Warning: Long Post!
I have really been praying about how to do this post. Perhaps there is someone going through the same problems as I, who will read this and be encouraged. Maybe you know someone who is going through these problems, and this post will help you understand the things they go through on a day to day basis.
Yesterday was the official start of National Invisible Chronic Illness Awareness Week. Events for this week are sponsored by Rest Ministries. I do not know much about the ministry, but mention it here for the sake of credit.
People with invisible illnesses face challenges that no one else sees. Sometimes others do not understand why they cannot do something, why they have to pace themselves when working, or why they have a Handicapped Parking tag when they seem to be walking just fine. Their ability to perform normal tasks and functions may vary on a day to day basis. There are many things they have to take into consideration each day, such as -- How much can I do without overdoing it? Am I just tired, or am I having a flare up of my condition? If I don’t push myself today, will I get too far behind? If I push myself today, will I crash tomorrow and be even farther behind? Is what I am experiencing now a new symptom of my condition, or am I coming down with something?
Even though people with chronic invisible illnesses face these and many other things, they are normal people. Many do not mind being asked about their illness, but they also have the same likes and feelings and do the same things as other individuals. Camping, riding a motorbike, going to work, volunteering, being a stay at home mom, homemaking, and so on, are all part of their everyday lives.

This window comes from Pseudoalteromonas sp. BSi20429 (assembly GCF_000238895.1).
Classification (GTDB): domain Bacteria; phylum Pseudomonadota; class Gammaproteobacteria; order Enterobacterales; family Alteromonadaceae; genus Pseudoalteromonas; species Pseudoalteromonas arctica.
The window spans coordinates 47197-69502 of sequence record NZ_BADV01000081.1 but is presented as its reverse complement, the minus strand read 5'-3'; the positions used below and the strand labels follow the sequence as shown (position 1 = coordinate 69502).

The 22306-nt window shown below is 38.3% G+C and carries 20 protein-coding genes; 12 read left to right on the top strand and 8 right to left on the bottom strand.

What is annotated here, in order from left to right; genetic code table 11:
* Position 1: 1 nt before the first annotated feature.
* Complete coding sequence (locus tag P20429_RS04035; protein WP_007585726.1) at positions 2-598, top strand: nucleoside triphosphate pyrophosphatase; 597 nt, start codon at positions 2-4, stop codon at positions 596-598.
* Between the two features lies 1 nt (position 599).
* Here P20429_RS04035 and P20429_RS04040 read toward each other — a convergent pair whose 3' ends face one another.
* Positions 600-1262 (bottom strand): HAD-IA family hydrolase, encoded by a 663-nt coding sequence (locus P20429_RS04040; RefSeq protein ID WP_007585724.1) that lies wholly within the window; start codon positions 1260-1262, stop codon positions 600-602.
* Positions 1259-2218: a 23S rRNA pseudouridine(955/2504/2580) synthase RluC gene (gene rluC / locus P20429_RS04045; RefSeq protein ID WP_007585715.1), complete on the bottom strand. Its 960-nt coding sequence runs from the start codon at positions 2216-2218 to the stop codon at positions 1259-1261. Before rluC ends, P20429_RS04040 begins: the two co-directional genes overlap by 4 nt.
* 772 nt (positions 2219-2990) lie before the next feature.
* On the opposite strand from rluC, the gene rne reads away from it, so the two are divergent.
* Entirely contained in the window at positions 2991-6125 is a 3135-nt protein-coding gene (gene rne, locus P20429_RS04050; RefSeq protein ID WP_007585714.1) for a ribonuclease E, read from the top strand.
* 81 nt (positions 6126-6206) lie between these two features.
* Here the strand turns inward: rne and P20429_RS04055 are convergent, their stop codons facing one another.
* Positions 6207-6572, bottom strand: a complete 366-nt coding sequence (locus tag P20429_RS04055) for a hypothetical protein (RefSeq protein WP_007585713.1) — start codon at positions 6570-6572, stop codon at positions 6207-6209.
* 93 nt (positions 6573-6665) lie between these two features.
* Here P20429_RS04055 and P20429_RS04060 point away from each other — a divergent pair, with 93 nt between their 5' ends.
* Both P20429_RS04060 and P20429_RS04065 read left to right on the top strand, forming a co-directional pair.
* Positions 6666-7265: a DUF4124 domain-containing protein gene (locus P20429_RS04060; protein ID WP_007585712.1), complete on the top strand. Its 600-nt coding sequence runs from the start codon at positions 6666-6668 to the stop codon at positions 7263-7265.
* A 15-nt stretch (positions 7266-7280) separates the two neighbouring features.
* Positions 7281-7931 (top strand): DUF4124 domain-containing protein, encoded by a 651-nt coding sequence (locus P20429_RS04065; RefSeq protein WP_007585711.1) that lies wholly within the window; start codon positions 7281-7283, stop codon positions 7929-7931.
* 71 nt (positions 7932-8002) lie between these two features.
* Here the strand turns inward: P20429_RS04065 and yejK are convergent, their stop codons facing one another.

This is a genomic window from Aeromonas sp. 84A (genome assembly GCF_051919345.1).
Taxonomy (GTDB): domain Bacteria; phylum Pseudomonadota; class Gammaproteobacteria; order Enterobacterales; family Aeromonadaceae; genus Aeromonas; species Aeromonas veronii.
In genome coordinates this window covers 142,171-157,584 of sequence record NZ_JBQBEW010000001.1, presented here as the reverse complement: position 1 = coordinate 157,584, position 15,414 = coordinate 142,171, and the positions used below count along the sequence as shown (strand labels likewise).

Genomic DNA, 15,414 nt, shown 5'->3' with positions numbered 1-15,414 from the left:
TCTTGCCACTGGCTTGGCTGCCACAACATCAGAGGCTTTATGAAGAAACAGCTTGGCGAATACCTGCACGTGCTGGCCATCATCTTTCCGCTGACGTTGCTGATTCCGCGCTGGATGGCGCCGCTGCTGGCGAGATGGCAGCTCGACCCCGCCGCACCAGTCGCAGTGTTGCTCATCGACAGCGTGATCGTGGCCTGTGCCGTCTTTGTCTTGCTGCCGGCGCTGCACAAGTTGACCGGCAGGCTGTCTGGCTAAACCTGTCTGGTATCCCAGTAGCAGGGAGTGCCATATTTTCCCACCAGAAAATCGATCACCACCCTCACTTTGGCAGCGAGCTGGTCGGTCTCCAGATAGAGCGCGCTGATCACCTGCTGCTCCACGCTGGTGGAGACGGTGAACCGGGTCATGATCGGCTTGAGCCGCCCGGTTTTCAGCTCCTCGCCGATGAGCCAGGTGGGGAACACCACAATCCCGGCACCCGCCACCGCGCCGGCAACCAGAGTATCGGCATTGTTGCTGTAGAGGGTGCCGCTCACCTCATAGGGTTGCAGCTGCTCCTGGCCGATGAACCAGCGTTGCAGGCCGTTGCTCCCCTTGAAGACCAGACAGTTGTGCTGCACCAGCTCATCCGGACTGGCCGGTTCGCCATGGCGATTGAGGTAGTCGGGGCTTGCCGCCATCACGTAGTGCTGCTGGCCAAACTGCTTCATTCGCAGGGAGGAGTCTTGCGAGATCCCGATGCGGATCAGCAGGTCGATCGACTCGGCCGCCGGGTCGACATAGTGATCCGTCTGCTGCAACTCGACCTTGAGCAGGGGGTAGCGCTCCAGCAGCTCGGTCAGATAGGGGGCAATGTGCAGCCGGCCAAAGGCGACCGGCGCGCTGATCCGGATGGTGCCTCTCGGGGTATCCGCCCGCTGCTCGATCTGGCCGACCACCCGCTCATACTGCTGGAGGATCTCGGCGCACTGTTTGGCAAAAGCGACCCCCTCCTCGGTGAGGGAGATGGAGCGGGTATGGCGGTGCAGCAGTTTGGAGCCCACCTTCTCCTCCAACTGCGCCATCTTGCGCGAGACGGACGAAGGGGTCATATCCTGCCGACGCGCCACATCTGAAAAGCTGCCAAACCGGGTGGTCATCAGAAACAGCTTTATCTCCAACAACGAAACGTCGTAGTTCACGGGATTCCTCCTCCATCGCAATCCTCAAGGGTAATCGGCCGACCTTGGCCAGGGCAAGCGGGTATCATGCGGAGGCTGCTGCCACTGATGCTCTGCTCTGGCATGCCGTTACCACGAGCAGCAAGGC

Last week I mentioned that I would share a bit about my own illness and a list of things about my illness that you may not know. Perhaps you might like to take this list and share some things about your illness, or just some things about yourself. Share them as a comment, or even on your blog. As Allison mentioned in her comment, “It would be really neat if everyone got on here and gave their stories and then we could pray for each other!” That would indeed be a blessing.
One of the invisible illnesses I deal with is migraines. These have been a part of my life since I was about eight years old. They are usually classic type migraines, complete with visual auras and other accompanying symptoms. However, in my case, these often come on in the afternoon and do not become severe until night time, so I usually just sleep them off. For many people, however, migraines are much worse and are very debilitating. Constant, severe headaches can be very draining.
There still has not been a definite diagnosis for my other invisible illness, but one of the main suspicions is rheumatoid arthritis. There seems to be a general consensus that I have arthritis, but not an agreement as to which kind it is. Rheumatoid arthritis is an autoimmune disease and affects much more than just the muscles and joints. An informative article about the disease can be found on Wikipedia . It is associated with dry eyes and dry mouth (which I’ve had for years). Some of the “constitutional” symptoms I experience include intermittent low-grade fever, fatigue, weakness, and morning stiffness. I also make a great human barometer. A flare up of joint and muscle pain almost always means it’s going to rain. Some neurological symptoms I experience are loss of sensation and tingling in hands, feet, and face. They sometimes feel as if they have been injected with local anesthetic and are “waking up.” This can be irritating, but it can also cause problems. I once had a splinter in my foot and didn’t even know it.
Someone has worked up a list of “30 Things About My Invisible Illness You May Not Know.” So I thought I’d share some of them with you. I did cut out a couple of the things on the list such as, “My favorite medical TV show is…” or “The commercials about my illness…” Anyway, here it is. You may find out something about me you didn’t know.
Things About My Invisible Illness You May Not Know
1. The illness(es) I live with is (are):
Migraines, suspected rheumatoid arthritis.
2. I was diagnosed with it in the year:
Was told by an eye doctor years ago that I have ocular migraines
No official diagnosis for the rheumatoid arthritis as tests so far have come back normal. This is not unusual, however, in beginning stages.
3. But I had symptoms (of the rheumatoid arthritis) since:
Have had some symptoms for many years. Had joint pain as a child and was told I had “growing pains.” But the major symptoms of the disease did not appear until November 2009.